Coffee Confidential: Tea leaves timeless tales

Tea. Drunk in almost every country in the world, this alternative to coffee is what set the foundation for brewing beverages.

Tea has been around for centuries, and has many medical and leisure uses. It can be drank as a substitute for coffee to give you a jolt in the morning, or it could be enjoyed at the end of the day to unwind.

No one is sure who or how tea was originated, but the Chinese have a take on how it was contrived.

Back in the third century Emperor Shennong was a master in agriculture and medicine. Legend has it that while sipping on a bowl of hot water one day, some leaves from a nearby tree fell into his bowl. It drastically changed the flavor of his water. He started mixing all sorts of medical herbs and plants into the hot water, creating the first form of drinkable medicine.

Now, all tea is derived from a single plant called the Camellia Sinensis. The flavors absorbed by the plant come from the region it’s grown in, the time of year it’s picked and what other flavors are mixed with the tea. For example Earl Grey is a very popular tea in England, but most of the flavor comes from bergamot and lavender, which is mixed in with the Sinensis plant.

There are six main types of tea, all with their own unique flavors and smells. Black is the most common type in America, and it is also a great substitute for coffee because it contains a high caffeine content. Green tea, which originated in Asia, is a very earthy tea which also contains medium amounts of caffeine.

Herbal teas are very floral with strong notes of different plants and flowers. White tea is light with minimal process to keep the tea pure. Oolong has a full body and sweet aroma. The last type of tea, rooibos, is made from a specific plants known as African red bush, that is usually mixed in different types of tea to give it a spice flavor.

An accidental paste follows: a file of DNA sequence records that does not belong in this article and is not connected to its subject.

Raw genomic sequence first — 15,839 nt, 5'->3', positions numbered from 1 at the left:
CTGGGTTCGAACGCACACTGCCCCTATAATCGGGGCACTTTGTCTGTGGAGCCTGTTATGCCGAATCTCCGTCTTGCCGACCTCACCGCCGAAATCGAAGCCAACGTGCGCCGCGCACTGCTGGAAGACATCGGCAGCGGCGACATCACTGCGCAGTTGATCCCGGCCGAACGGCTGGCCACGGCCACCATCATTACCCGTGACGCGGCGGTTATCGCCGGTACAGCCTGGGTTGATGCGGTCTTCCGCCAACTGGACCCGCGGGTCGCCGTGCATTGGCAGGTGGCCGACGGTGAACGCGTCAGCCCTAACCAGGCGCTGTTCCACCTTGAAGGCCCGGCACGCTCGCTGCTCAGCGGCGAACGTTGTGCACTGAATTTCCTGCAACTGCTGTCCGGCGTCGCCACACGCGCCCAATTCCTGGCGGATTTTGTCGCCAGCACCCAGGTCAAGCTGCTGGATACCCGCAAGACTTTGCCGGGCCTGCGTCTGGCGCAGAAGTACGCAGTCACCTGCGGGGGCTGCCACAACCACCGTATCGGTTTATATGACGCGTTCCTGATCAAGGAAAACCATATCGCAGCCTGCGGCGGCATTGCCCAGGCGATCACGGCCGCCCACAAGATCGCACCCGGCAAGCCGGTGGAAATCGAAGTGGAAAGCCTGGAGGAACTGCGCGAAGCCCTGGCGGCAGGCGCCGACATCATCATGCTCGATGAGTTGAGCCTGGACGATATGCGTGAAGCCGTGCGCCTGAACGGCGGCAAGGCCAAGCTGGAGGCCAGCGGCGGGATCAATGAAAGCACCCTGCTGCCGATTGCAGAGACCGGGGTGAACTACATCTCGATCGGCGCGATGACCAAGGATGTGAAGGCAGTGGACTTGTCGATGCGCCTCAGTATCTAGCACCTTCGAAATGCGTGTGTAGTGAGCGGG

Each tea also brings its own unique medical purposes that are still used all over the world. Many herbal teas, such as chamomile, can be used to sooth sore throats or upset stomachs. Green tea is a natural remedy for digestion problems, and can help with stress. Even black teas can be used to get you through a hard morning, just as coffee does.

Brewing tea is a very different and more complex process than brewing coffee. The strong teas, such as black, green and herbal, must be brewed at or near 200 degrees for 4-5 minutes to ensure the tea is fully steeped. The lighter teas, such as Oolong and white, are to be brewed between 150 and 180 degrees to ensure the tea doesn’t burn and lose its flavors. As always, be sure to use triple filtered water for best results.

Be sure to join us next issue for our last installment of coffee confidential, where we will be reviewing everything green coffee has to offer. For more information on coffee and tea, be sure to visit www2.palomar.edu/telescope for our video visualizations.

Author: Daniel Gaglio

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